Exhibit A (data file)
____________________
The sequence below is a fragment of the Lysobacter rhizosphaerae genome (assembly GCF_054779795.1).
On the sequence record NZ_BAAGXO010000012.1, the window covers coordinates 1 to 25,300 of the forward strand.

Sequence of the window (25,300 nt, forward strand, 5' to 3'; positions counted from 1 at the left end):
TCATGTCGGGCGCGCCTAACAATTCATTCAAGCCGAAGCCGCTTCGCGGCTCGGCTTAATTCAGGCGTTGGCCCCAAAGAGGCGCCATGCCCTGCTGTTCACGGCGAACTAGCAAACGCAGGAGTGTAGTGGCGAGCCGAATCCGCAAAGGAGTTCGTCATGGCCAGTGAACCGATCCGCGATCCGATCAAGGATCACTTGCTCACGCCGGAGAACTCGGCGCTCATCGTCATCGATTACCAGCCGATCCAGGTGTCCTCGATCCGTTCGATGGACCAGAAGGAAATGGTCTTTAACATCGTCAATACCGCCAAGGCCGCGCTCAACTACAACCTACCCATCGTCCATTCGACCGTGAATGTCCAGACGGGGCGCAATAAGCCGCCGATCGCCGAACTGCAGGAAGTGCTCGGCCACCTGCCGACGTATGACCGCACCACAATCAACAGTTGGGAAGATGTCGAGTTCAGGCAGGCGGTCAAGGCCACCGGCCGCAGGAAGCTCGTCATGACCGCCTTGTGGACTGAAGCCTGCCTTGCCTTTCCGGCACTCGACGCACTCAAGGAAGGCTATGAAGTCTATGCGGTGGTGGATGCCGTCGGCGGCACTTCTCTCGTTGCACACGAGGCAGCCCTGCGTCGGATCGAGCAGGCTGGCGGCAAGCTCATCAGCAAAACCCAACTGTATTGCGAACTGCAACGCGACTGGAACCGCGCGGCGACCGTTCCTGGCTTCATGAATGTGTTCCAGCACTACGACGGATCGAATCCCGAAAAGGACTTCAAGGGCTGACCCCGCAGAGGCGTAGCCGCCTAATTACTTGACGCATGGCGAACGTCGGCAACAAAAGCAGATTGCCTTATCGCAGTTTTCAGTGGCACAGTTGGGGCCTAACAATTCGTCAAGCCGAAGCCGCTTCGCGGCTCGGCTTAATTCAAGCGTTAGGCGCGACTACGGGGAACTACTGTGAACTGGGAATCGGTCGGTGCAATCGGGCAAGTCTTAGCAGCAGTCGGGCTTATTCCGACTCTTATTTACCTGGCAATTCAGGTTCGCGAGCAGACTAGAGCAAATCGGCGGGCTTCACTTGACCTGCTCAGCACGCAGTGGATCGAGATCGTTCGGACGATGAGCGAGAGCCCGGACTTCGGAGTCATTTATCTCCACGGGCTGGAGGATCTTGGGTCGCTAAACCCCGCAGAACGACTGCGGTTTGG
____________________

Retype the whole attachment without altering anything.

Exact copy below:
The sequence below is a fragment of the Lysobacter rhizosphaerae genome (assembly GCF_054779795.1).
On the sequence record NZ_BAAGXO010000012.1, the window covers coordinates 1 to 25,300 of the forward strand.

Sequence of the window (25,300 nt, forward strand, 5' to 3'; positions counted from 1 at the left end):
TCATGTCGGGCGCGCCTAACAATTCATTCAAGCCGAAGCCGCTTCGCGGCTCGGCTTAATTCAGGCGTTGGCCCCAAAGAGGCGCCATGCCCTGCTGTTCACGGCGAACTAGCAAACGCAGGAGTGTAGTGGCGAGCCGAATCCGCAAAGGAGTTCGTCATGGCCAGTGAACCGATCCGCGATCCGATCAAGGATCACTTGCTCACGCCGGAGAACTCGGCGCTCATCGTCATCGATTACCAGCCGATCCAGGTGTCCTCGATCCGTTCGATGGACCAGAAGGAAATGGTCTTTAACATCGTCAATACCGCCAAGGCCGCGCTCAACTACAACCTACCCATCGTCCATTCGACCGTGAATGTCCAGACGGGGCGCAATAAGCCGCCGATCGCCGAACTGCAGGAAGTGCTCGGCCACCTGCCGACGTATGACCGCACCACAATCAACAGTTGGGAAGATGTCGAGTTCAGGCAGGCGGTCAAGGCCACCGGCCGCAGGAAGCTCGTCATGACCGCCTTGTGGACTGAAGCCTGCCTTGCCTTTCCGGCACTCGACGCACTCAAGGAAGGCTATGAAGTCTATGCGGTGGTGGATGCCGTCGGCGGCACTTCTCTCGTTGCACACGAGGCAGCCCTGCGTCGGATCGAGCAGGCTGGCGGCAAGCTCATCAGCAAAACCCAACTGTATTGCGAACTGCAACGCGACTGGAACCGCGCGGCGACCGTTCCTGGCTTCATGAATGTGTTCCAGCACTACGACGGATCGAATCCCGAAAAGGACTTCAAGGGCTGACCCCGCAGAGGCGTAGCCGCCTAATTACTTGACGCATGGCGAACGTCGGCAACAAAAGCAGATTGCCTTATCGCAGTTTTCAGTGGCACAGTTGGGGCCTAACAATTCGTCAAGCCGAAGCCGCTTCGCGGCTCGGCTTAATTCAAGCGTTAGGCGCGACTACGGGGAACTACTGTGAACTGGGAATCGGTCGGTGCAATCGGGCAAGTCTTAGCAGCAGTCGGGCTTATTCCGACTCTTATTTACCTGGCAATTCAGGTTCGCGAGCAGACTAGAGCAAATCGGCGGGCTTCACTTGACCTGCTCAGCACGCAGTGGATCGAGATCGTTCGGACGATGAGCGAGAGCCCGGACTTCGGAGTCATTTATCTCCACGGGCTGGAGGATCTTGGGTCGCTAAACCCCGCAGAACGACTGCGGTTTGG